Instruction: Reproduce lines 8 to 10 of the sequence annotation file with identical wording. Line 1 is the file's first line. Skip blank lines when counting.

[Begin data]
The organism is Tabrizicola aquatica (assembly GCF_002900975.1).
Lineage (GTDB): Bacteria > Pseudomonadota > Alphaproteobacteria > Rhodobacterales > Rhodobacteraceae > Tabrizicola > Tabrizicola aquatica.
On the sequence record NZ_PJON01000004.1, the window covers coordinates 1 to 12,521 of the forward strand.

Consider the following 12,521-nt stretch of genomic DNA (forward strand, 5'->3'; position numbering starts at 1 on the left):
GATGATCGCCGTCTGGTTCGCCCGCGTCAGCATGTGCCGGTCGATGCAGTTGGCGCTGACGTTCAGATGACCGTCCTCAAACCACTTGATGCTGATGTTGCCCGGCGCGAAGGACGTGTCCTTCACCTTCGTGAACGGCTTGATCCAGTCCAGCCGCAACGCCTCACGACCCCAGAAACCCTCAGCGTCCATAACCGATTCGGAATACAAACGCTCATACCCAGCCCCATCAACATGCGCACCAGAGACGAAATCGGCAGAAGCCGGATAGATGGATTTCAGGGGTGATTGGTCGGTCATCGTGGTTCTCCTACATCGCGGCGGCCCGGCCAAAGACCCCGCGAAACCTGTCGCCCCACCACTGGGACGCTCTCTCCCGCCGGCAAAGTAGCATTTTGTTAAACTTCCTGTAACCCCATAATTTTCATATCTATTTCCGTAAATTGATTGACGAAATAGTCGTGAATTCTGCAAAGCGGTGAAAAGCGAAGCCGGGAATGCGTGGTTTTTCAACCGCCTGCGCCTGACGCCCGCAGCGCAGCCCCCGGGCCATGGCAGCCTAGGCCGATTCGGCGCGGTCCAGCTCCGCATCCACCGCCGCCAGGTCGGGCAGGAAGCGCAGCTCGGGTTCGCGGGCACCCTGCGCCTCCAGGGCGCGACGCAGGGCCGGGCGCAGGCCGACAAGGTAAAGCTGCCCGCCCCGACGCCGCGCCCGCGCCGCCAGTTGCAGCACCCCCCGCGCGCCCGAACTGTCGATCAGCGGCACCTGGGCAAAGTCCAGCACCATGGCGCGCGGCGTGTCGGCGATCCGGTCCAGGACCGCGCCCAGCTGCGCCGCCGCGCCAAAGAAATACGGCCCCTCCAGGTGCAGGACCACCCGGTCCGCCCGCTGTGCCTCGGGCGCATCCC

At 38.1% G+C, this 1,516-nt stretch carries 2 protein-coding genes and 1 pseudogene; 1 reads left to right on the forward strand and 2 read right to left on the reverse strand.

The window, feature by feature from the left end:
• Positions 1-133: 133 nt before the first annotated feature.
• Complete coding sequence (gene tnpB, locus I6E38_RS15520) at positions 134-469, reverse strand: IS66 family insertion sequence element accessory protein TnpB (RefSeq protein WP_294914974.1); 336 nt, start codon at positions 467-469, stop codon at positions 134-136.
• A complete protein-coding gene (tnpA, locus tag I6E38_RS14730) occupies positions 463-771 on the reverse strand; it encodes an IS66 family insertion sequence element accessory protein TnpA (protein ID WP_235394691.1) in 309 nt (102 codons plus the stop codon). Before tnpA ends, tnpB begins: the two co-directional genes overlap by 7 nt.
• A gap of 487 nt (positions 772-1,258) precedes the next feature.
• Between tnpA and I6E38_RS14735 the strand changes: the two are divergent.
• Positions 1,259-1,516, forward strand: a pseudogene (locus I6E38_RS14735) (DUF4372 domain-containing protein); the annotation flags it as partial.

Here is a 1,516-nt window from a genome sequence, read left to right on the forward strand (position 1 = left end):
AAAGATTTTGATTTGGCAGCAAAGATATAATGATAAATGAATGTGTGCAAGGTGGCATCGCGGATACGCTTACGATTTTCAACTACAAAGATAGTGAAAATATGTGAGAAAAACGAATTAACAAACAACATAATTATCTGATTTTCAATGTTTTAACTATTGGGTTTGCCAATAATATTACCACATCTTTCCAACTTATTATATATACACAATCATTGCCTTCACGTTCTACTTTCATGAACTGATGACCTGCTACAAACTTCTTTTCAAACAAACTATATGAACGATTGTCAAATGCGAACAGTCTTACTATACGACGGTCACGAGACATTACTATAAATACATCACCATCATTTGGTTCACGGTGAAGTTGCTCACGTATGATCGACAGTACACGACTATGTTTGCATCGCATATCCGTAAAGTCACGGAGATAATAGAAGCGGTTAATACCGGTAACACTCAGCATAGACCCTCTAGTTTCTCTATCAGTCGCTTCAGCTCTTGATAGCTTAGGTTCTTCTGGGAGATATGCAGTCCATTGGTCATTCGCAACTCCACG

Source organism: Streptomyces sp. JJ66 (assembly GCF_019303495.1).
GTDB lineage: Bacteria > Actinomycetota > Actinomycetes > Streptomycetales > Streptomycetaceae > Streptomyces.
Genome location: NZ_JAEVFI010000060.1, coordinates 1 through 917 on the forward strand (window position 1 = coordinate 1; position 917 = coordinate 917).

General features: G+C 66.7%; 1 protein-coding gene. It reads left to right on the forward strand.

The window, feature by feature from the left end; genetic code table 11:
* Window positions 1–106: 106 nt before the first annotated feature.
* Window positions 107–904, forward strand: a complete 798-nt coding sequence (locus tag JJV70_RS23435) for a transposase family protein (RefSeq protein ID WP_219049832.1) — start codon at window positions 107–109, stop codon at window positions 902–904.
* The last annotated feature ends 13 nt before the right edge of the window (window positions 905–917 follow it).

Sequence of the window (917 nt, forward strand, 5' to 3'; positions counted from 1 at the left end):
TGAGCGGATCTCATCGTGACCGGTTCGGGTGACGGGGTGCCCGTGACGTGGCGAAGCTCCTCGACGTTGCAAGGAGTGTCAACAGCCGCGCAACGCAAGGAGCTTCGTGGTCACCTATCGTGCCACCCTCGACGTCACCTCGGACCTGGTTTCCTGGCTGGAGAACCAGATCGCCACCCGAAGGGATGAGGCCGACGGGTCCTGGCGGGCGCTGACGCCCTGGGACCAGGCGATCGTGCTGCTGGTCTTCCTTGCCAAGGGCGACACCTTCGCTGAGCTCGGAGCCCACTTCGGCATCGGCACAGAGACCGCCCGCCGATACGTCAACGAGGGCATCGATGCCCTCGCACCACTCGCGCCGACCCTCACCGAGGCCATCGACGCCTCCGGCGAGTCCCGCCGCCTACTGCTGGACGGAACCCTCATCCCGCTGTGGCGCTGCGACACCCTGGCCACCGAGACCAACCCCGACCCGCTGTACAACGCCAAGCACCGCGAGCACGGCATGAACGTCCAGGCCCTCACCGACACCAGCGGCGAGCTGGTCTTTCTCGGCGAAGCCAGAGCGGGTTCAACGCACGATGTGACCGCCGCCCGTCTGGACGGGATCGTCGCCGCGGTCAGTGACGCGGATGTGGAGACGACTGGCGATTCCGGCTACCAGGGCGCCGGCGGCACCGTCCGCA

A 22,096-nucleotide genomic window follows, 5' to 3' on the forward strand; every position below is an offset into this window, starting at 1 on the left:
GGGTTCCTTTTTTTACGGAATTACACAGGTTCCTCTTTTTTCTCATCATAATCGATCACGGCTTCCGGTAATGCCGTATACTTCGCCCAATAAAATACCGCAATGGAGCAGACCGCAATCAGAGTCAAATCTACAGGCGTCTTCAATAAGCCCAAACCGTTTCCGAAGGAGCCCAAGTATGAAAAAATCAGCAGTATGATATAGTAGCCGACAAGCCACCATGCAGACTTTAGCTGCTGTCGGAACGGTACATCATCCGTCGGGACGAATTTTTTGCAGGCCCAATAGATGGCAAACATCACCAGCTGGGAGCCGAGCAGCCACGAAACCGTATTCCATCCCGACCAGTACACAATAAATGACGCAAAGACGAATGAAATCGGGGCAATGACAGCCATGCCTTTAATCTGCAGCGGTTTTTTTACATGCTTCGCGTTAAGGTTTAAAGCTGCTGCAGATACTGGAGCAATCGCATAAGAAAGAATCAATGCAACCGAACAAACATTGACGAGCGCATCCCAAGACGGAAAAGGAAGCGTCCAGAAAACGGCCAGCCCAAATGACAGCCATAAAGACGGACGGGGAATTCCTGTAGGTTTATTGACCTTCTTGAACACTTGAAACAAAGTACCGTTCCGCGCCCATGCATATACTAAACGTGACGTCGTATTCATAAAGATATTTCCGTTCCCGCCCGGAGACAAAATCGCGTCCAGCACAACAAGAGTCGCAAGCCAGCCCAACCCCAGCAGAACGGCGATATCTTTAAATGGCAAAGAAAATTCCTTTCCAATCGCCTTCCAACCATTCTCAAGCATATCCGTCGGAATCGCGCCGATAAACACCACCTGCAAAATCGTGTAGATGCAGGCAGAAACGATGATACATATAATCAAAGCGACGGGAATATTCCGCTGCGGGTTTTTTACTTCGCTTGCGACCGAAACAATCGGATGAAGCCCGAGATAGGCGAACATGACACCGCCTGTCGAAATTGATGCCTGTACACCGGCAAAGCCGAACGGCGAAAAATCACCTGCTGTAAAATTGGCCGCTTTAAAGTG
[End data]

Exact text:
• Positions 1-133: 133 nt before the first annotated feature.
• Complete coding sequence (gene tnpB, locus I6E38_RS15520) at positions 134-469, reverse strand: IS66 family insertion sequence element accessory protein TnpB (RefSeq protein WP_294914974.1); 336 nt, start codon at positions 467-469, stop codon at positions 134-136.
• A complete protein-coding gene (tnpA, locus tag I6E38_RS14730) occupies positions 463-771 on the reverse strand; it encodes an IS66 family insertion sequence element accessory protein TnpA (protein ID WP_235394691.1) in 309 nt (102 codons plus the stop codon). Before tnpA ends, tnpB begins: the two co-directional genes overlap by 7 nt.